“Greatest Theft of Art Since WWII”

Friends of the Barnes Foundation ask the DRPA to reconsider supporting the move into the city.

The anti-movers had the megaphone Wednesday in the passionate fight over moving the Barnes Collection from the suburbs to the city.

Friends of the Barnes Foundation went before the Delaware River Port Authority, asking them to reconsider the organization's support of the move and to take back its $500,000 donation and find a better way to use the money.

Zaller's 2006 Stop the Vandalism Speech

The move would amount to "nothing less than the greatest art theft since World War II," Robert Zaller argued. He's a Drexel University hisotry professor.

The Barnes houses one of the world's largest collections of Impressionist, Post-Impressionist and early Modern paintings. It's open to the public and people come from all over the world to see the extensive works by Picasso, Matisse, Cézanne, Renoir and Modigliani. All that amazing art is inside the estate of the late Albert C. Barnes, who very much intended for it to stay right there in Lower Merion.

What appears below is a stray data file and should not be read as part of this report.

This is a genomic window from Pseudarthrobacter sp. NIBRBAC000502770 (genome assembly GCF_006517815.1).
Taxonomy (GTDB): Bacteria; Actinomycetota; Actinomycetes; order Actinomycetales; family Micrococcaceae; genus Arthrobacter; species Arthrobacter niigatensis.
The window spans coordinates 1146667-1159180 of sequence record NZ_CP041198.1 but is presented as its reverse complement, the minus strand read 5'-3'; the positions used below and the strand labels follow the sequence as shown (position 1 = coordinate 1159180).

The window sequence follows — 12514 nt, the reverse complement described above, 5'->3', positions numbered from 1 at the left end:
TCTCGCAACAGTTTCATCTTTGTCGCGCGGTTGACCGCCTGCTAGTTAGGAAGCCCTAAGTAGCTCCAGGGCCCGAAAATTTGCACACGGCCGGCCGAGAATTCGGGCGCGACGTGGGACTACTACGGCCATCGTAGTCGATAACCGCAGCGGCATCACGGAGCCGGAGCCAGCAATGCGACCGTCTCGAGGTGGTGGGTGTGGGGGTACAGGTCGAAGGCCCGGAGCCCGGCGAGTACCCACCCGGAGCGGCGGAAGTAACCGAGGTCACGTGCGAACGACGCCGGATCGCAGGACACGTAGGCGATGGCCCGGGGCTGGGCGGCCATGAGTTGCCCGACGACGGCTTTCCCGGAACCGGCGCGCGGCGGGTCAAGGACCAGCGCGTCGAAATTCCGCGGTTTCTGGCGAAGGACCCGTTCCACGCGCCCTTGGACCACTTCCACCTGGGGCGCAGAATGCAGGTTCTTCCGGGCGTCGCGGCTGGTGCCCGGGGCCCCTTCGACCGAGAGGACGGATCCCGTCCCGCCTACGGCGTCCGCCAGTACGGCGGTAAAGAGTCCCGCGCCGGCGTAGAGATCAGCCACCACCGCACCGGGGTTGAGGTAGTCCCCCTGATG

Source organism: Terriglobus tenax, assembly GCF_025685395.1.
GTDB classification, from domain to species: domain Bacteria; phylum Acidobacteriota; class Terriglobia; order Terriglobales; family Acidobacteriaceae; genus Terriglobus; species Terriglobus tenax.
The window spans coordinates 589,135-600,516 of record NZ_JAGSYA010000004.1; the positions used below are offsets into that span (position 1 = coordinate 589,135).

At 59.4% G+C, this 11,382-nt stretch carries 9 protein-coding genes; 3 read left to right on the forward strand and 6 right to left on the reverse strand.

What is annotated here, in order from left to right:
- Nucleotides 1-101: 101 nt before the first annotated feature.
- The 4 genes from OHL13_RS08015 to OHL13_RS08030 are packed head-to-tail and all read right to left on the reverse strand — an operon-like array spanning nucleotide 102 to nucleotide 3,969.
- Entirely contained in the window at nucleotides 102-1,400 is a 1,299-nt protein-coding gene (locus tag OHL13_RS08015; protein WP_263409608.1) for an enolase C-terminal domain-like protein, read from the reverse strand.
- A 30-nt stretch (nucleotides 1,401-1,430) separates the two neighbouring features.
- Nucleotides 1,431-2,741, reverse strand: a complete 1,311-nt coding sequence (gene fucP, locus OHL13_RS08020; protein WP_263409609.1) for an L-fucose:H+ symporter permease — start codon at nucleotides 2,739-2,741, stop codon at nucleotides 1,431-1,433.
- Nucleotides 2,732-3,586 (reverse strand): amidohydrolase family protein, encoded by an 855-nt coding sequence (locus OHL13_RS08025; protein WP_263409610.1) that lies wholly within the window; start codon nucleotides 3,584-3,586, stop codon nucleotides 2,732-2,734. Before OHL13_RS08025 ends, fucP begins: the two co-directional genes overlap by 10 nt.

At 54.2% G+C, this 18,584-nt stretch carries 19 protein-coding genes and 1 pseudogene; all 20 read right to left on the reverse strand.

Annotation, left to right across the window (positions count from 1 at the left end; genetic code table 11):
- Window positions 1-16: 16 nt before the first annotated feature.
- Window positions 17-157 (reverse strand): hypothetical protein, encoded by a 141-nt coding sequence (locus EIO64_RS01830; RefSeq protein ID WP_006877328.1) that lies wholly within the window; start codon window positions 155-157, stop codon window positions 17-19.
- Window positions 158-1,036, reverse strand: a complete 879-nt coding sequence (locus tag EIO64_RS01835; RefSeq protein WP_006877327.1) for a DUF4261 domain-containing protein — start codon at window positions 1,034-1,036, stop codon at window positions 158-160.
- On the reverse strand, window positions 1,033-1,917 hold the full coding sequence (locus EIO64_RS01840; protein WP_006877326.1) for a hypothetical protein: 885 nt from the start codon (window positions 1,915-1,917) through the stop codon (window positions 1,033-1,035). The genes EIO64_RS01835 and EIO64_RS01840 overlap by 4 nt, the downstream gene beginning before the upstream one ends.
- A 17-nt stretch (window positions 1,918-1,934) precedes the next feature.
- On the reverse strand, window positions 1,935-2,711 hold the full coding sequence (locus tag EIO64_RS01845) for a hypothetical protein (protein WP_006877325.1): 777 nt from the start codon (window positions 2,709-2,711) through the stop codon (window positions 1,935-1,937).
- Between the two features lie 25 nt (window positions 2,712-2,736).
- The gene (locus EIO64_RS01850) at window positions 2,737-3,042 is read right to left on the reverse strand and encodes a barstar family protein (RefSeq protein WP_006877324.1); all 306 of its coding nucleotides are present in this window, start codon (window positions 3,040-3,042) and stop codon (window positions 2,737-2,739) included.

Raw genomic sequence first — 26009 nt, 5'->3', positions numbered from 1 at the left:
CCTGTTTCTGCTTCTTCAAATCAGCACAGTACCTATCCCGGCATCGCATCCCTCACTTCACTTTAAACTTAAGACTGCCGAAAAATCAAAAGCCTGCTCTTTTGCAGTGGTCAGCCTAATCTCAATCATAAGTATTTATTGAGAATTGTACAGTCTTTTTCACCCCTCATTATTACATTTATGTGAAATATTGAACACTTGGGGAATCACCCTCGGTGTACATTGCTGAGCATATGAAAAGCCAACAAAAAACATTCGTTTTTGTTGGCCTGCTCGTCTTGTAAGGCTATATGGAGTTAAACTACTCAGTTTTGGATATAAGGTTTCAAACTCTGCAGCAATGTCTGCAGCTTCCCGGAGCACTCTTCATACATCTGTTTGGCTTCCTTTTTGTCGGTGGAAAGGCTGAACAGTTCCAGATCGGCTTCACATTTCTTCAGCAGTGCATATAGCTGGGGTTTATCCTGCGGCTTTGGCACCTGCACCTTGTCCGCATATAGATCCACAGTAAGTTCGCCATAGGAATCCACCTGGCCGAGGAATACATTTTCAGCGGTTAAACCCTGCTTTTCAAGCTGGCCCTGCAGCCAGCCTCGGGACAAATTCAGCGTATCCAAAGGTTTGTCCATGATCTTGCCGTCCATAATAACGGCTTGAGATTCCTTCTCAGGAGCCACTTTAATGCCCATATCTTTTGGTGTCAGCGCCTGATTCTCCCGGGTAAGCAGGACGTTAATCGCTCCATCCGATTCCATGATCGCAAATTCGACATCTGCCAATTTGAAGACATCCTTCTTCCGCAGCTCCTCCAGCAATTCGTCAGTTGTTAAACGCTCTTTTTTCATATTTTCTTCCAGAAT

The collection will be moved, by a judge's order, five miles away to a location at 21st and the Ben Franklin Parkway, which is considered ground zero for Philly art and culture. The move is scheduled to happen by the end of 2011.

The DRPA told Friends of the Barnes protesters that the board would consider the request to withdraw support and let them know something "shortly."


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